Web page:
“The second question that has arisen is about the amount of money that BP put in to Tate. Tate and the trustees are bound by a confidentiality clause with BP about the precise amount – a binding agreement entered into in good faith in 2012.”
“Trustees will obviously have a chance to consider that matter in the future. If every sponsorship that we received went into the public domain it would make more difficult any new sponsorships to the Tate. Just imagine going to Sotheby’s or Christie’s with the other knowing how much a close competitor had paid for a sponsorship. We would find it very difficult to raise the levels of sponsorship in the ways we need to do.”
Tate Member : “I’ve been a Tate member for over four years now, and moments spent in these galleries have been some of the most joyful of my life – thank you for that. The reason why I wanted to come today was because of an article written in September by Archbishop Desmond Tutu. I’d like to read out a short section of it:
‘I fought Apartheid. Now climate change is our global enemy… Reducing our carbon footprint is not just a technical scientific necessity; it has also emerged as the human rights challenge of our time… The most devastating effects of climate change – deadly storms, heat waves, droughts, rising food prices and the advent of climate refugees – are already being visited on the world’s poor. Those who have no involvement in creating the problem are the most affected, while those with the capacity to arrest the slide dither, it is a deep injustice… Just as we argued in the 1980s that those who conducted business with apartheid South Africa were aiding and abetting an immoral system, we can say that nobody should profit from the rising temperatures, seas and human suffering caused by the burning of fossil fuels. We can encourage more of our universities and municipalities, foundations, corporations, individuals and cultural institutions to cut their ties to teh fossil fiel industry.‘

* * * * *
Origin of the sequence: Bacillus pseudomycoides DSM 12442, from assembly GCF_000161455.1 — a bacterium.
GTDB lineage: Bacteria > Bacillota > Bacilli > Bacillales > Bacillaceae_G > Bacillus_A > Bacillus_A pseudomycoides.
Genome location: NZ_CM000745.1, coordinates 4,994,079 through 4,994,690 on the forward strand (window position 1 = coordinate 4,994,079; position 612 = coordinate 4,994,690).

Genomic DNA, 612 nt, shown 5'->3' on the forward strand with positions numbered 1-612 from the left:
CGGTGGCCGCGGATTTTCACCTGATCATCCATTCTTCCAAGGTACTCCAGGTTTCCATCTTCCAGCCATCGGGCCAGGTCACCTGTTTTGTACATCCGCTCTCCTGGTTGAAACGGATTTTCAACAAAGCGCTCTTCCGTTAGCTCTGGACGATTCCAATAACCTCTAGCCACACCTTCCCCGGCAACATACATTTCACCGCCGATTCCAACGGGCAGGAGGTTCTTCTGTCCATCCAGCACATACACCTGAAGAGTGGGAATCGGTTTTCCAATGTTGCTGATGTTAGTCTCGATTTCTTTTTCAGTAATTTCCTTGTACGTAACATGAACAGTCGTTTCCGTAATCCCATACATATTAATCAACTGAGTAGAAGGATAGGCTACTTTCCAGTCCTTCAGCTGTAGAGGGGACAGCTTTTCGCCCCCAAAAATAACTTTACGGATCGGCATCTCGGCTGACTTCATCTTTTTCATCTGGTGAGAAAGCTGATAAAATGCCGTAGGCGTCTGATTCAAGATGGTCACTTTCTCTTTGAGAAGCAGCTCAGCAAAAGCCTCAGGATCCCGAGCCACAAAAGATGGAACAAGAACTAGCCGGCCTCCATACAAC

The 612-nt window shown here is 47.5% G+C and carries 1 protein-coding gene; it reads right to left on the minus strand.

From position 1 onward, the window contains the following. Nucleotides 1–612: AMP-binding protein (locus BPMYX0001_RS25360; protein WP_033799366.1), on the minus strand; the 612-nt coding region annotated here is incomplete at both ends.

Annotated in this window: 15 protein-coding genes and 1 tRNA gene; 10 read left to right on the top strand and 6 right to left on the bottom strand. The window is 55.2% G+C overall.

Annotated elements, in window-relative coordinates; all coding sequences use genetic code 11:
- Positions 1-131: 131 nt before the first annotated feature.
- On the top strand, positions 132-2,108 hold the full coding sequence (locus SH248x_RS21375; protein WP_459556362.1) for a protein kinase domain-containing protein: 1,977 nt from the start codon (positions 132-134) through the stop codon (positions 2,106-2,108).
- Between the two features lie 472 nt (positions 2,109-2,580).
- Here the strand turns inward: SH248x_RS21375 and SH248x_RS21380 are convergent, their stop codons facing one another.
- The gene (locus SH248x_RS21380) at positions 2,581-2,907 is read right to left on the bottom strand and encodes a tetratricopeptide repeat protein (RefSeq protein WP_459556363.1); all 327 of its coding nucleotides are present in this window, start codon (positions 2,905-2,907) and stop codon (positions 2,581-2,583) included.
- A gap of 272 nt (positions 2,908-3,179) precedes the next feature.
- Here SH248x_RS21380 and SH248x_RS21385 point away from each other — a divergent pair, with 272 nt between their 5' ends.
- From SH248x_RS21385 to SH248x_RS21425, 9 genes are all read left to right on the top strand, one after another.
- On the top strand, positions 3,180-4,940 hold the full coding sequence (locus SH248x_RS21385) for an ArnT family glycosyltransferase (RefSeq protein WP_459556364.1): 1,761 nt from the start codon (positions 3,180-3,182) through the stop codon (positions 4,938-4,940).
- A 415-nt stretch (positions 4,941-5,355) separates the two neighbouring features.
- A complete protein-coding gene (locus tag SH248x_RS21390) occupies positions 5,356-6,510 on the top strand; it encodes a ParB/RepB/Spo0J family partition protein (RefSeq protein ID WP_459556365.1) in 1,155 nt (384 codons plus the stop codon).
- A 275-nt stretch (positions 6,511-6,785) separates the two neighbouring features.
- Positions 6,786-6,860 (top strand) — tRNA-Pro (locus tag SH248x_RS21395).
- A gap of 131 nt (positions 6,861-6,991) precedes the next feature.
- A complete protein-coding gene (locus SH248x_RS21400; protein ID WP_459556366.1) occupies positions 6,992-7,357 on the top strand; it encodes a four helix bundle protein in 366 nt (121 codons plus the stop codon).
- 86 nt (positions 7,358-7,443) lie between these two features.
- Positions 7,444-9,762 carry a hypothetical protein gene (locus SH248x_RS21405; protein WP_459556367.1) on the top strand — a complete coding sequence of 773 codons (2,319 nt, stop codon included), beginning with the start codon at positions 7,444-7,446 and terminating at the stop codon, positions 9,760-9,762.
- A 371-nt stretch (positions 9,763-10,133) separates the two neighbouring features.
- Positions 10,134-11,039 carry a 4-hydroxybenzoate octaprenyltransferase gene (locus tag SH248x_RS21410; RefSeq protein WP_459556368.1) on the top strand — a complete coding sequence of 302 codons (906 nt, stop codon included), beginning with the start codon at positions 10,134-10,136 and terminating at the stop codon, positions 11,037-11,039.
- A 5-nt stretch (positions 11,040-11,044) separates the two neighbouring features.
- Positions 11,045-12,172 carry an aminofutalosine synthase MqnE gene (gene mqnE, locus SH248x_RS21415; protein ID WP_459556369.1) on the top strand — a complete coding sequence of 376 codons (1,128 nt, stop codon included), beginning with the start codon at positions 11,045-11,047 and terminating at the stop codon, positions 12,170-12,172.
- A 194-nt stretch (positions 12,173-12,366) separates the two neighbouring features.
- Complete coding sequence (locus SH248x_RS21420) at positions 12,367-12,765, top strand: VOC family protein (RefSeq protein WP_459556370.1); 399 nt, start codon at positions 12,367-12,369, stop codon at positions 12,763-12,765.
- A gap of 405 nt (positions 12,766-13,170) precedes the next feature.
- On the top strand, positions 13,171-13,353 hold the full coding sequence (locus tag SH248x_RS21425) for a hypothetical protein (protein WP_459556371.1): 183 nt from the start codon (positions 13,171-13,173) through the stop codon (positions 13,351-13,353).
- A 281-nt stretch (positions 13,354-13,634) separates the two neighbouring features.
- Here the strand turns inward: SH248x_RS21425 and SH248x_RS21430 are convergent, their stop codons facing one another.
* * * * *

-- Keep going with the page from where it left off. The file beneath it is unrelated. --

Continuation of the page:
I find this very persuasive and very moving, and it’s what made me want to come here tonight.
“I know that this issue is very complex issue and is incredibly difficult to raise money for the arts, especially in a climate of austerity. But my argument would be that, following this article and the cultural conversation about it, that the Tate’s current position – i.e. t we don’t take money from tobacco companies, we don’t take it from arms dealers, but we do from fossil fuel companies – has become outdated.”